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Fred Hutch epidemiologists receive $2.5M grant for first-ever study of therapeutic use for HPV vaccine

Could the preventive vaccine also be a therapy for anogenital precancers?
Dr. Margaret Madeleine
Dr. Margaret Madeleine and colleagues plan to test whether the Gardasil 9 HPV vaccine could eliminate the recurrence of anogenital precancers after initial treatment. Fred Hutch file

The human papillomavirus, or HPV, can lead to a number of malignancies, including anal and vulvar cancer. But can the HPV vaccine be used as a treatment for anogenital precancers?

Dr. Margaret Madeleine, an epidemiologist with Fred Hutchinson Cancer Research Center’s Public Health Sciences Division, just received a five-year, $2.5 million grant from the National Cancer Institute to find out.  It is the first U.S.-based trial to test whether the preventive HPV vaccine could be also be used as a therapy for these precancers.

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“The HPV vaccine is totally effective and safe and is most effective for preventing HPV infection,” she said. “That’s the primary way to use the vaccine. This is a therapeutic use in people who’ve already been infected [with HPV] and has not been tested yet. It’s a new way to use the vaccine.”

According to Madeleine, people diagnosed with anal or vulvar in situ disease (or precancer) often experience recurrence after their initial treatment and have to undergo “incredibly invasive” surgeries to remove the new lesions.

She and her team plan to test whether the Gardasil 9 HPV vaccine could eliminate these recurrences by removing the HPV infection that drives the precancers.

Research by Fred Hutch’s Dr. Denise Galloway and colleagues laid the groundwork for the creation of the HPV vaccines Gardasil and Cervarix, which prevent HPV infection. Gardasil, approved in 2006 for use in the U.S., prevents the types of HPV that account for 70 percent of cervical cancers and 90 percent of genital warts. Gardasil 9, approved in early 2015, protects against 90 percent of cervical cancers as well as many cancers of the anus, penis, vulva, vagina and throat. Recommended for girls and boys starting at age 11 or 12, the HPV vaccine is currently in use only as a preventive.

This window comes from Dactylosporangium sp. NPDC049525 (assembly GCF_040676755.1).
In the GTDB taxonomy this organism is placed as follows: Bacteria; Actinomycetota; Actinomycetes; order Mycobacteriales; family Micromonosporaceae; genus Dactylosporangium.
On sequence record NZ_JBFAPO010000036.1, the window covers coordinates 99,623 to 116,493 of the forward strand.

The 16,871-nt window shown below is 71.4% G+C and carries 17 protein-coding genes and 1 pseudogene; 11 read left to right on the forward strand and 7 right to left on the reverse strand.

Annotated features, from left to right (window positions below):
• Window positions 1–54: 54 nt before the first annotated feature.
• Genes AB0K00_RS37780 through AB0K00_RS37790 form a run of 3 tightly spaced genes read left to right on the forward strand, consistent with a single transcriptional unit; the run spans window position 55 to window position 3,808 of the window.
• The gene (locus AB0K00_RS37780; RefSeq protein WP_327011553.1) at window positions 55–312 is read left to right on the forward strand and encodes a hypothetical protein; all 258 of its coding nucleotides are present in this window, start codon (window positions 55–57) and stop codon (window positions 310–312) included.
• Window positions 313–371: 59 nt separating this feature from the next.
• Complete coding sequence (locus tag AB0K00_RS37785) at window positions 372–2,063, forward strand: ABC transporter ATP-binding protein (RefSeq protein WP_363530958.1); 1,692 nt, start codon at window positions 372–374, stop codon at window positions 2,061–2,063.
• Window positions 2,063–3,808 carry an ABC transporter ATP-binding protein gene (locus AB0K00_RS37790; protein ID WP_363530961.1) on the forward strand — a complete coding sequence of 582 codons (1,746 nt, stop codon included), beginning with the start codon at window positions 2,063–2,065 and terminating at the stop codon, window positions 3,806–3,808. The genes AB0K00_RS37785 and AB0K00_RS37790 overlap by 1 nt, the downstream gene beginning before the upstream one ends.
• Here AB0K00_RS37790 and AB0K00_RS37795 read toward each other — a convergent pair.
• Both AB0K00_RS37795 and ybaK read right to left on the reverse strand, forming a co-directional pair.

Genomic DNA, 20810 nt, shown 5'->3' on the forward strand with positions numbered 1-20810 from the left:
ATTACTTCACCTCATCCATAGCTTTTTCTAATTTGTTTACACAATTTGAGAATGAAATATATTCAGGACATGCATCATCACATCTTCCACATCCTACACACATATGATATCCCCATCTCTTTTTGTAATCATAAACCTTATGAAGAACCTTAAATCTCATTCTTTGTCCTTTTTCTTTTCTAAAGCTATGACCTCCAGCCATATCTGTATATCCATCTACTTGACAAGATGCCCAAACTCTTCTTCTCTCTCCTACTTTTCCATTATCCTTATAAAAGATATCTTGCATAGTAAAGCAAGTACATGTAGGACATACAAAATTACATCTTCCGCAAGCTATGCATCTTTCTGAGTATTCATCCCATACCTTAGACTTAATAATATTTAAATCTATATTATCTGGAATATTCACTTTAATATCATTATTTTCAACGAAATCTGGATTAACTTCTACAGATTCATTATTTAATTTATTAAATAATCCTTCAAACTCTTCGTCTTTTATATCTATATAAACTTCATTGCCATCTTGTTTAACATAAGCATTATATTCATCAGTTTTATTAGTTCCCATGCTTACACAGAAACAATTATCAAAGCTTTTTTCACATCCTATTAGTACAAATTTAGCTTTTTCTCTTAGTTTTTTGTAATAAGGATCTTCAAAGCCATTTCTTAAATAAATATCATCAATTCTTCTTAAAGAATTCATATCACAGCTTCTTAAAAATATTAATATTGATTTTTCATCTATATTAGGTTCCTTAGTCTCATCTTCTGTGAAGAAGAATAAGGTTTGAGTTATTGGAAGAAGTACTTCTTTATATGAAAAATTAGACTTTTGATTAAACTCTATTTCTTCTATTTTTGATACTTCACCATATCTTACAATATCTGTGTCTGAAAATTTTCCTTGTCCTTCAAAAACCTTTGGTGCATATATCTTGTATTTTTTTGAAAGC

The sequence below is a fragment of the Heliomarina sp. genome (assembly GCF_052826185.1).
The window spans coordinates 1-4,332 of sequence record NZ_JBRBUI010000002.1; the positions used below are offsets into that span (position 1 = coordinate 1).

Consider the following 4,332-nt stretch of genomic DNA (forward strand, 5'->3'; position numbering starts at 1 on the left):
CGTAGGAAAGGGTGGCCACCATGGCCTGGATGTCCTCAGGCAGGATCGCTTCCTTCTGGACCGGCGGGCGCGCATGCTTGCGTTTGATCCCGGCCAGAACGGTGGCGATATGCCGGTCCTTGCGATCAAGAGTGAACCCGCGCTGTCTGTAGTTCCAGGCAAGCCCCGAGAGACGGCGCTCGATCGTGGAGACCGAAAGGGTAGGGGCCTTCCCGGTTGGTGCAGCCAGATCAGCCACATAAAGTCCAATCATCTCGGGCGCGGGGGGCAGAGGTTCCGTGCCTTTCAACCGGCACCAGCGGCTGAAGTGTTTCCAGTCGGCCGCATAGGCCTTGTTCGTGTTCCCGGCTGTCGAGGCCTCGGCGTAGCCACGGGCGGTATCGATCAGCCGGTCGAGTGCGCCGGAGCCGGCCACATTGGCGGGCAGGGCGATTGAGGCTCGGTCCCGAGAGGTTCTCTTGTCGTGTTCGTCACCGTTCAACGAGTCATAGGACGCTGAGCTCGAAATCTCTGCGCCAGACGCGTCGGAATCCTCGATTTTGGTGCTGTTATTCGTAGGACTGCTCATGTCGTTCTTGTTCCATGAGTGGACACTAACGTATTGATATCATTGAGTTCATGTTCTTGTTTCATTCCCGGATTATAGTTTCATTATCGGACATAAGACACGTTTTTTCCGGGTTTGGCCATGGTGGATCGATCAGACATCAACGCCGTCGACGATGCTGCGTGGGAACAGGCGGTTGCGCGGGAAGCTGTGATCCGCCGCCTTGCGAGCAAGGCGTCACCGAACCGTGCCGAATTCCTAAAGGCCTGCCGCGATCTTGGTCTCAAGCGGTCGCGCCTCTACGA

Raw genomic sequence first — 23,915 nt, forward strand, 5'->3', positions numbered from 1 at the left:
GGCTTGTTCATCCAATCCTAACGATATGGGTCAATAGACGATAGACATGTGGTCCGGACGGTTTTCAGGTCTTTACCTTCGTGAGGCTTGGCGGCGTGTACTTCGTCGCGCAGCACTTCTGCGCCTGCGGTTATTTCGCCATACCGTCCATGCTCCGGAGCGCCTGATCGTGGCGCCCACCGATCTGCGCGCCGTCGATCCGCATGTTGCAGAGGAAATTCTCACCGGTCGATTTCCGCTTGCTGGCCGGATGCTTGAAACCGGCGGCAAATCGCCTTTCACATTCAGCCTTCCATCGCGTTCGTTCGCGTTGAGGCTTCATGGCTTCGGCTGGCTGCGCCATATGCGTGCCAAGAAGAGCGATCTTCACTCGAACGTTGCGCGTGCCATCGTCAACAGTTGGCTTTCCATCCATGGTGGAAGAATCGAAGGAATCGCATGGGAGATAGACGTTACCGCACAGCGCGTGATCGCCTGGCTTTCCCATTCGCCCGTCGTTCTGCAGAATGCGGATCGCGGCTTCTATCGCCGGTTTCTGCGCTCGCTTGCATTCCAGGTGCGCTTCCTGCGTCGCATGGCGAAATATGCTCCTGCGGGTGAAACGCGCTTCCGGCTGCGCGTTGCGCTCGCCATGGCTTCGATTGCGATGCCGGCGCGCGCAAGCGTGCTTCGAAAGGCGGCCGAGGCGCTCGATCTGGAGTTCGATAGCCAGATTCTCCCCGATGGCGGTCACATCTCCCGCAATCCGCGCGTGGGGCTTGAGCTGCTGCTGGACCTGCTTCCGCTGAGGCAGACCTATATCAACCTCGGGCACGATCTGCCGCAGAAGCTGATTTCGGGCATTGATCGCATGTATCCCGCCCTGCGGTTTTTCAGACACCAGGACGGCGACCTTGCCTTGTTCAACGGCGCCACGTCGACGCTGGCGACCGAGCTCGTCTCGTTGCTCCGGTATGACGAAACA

Madeleine will work with Dr. Anna Wald, an epidemiologist with the Hutch’s Vaccine and Infectious Disease Division and medical director of the University of Washington Virology Research Clinic, to determine if the vaccine could also be used as a therapy. Their study will be a randomized, double-blind, placebo-controlled trial with two groups of patients, both of whom have been treated for an anogenital precancer but neither of whom have been vaccinated for HPV. One group will receive the Gardasil 9 HPV vaccine; the other group will receive a placebo.

The HPV Vaccine to Interrupt Progression of Vulvar and Anal Lesions trial, dubbed VIVA, will be conducted at Seattle’s Harborview Medical Center. Participants will be followed for three years.

Madeleine said earlier studies have shown that people with these types of precancers recur less often if they’ve had HPV vaccination or have natural antibodies to the virus.  

“We think it will keep new infections from growing into tumors,” she said. “The idea is to see within three years whether there’s a 50 percent decrease in recurrence.”

If there is, Madeleine said the trial will answer a key question.

“If we can rigorously test this idea,” she said. “It would be a really nice answer to a question that’s outstanding:  whether the vaccine has a therapeutic benefit.”

Diane Mapes is a staff writer at Fred Hutchinson Cancer Research Center. She has written extensively about health issues for NBC News, TODAY, CNN, MSN, Seattle Magazine and other publications. A breast cancer survivor, she blogs at doublewhammied.com and tweets @double_whammied. Email her at dmapes@fredhutch.org.

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Last Modified, October 30, 2020